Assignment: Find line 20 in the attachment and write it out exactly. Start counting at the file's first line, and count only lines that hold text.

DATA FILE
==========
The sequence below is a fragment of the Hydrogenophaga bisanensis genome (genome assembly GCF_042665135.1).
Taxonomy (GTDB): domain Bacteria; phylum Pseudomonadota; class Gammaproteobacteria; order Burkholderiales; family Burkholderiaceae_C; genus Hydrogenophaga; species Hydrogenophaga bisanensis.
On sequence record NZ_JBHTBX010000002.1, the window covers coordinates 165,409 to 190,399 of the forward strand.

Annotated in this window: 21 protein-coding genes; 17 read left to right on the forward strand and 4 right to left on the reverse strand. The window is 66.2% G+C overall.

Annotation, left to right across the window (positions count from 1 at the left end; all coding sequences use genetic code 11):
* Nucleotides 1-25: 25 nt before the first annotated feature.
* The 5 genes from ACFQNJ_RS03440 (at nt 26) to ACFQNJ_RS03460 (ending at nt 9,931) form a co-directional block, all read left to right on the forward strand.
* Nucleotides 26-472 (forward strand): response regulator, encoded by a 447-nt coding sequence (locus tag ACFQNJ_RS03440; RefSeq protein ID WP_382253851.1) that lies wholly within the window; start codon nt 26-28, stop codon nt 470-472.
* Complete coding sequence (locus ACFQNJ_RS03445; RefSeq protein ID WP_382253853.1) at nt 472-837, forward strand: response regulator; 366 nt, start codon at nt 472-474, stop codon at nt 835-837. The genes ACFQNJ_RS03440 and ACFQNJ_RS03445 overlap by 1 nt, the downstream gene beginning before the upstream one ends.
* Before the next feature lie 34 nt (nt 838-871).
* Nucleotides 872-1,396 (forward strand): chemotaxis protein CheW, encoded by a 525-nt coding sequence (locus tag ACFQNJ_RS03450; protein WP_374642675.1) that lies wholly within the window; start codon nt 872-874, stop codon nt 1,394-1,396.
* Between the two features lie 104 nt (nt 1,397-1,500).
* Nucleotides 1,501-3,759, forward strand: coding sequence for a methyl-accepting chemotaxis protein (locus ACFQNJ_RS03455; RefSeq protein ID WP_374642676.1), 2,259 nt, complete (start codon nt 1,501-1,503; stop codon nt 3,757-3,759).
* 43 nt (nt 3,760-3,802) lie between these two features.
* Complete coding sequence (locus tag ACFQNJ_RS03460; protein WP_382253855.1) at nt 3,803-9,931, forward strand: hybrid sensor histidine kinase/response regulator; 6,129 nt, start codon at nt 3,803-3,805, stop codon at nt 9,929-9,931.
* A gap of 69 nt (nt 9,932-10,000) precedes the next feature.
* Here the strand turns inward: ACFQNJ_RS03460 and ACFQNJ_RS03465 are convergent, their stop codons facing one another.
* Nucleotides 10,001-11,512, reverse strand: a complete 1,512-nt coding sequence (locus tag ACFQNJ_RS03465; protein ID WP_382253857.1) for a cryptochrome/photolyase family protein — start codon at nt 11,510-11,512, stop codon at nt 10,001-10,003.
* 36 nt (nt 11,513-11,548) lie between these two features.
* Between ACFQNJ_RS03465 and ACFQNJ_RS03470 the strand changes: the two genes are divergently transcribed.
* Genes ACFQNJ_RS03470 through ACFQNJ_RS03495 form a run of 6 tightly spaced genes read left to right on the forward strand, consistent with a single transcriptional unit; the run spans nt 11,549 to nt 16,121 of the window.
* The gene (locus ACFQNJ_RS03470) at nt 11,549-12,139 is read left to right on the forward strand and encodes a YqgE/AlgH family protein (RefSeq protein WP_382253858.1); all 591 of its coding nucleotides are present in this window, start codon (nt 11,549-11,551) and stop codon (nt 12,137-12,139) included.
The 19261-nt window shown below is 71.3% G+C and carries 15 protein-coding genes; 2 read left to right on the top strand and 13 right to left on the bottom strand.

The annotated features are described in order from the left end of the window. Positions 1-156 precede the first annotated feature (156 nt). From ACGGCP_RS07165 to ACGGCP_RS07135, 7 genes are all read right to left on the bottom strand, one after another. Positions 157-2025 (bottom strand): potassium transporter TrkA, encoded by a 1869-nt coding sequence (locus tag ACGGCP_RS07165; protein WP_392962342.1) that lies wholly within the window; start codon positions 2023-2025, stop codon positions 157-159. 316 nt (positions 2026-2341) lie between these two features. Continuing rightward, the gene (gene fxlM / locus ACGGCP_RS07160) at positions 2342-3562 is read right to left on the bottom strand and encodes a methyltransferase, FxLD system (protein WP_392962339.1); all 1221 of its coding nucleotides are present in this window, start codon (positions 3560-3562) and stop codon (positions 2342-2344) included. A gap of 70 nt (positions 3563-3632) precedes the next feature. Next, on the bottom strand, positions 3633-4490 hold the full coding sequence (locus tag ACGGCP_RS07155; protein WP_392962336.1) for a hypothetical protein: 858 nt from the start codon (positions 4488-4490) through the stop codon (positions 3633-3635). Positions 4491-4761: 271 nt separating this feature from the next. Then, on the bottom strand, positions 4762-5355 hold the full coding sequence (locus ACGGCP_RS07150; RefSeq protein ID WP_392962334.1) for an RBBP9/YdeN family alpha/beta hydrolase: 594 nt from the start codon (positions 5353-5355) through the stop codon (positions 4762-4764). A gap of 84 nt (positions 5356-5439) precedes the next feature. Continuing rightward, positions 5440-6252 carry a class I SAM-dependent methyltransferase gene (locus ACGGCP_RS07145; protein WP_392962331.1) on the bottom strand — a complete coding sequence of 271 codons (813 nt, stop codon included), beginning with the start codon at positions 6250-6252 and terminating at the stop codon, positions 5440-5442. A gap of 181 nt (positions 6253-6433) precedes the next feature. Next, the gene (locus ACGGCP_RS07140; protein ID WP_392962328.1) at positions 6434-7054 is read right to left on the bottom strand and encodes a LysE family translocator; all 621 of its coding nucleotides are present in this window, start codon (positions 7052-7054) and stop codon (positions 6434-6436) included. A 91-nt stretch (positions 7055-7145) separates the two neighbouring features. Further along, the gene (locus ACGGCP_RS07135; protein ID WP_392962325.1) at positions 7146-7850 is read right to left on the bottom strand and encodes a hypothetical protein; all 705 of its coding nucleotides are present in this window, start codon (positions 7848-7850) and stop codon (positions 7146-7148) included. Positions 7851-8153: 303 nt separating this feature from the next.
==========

* Between ACFQNJ_RS03465 and ACFQNJ_RS03470 the strand changes: the two genes are divergently transcribed.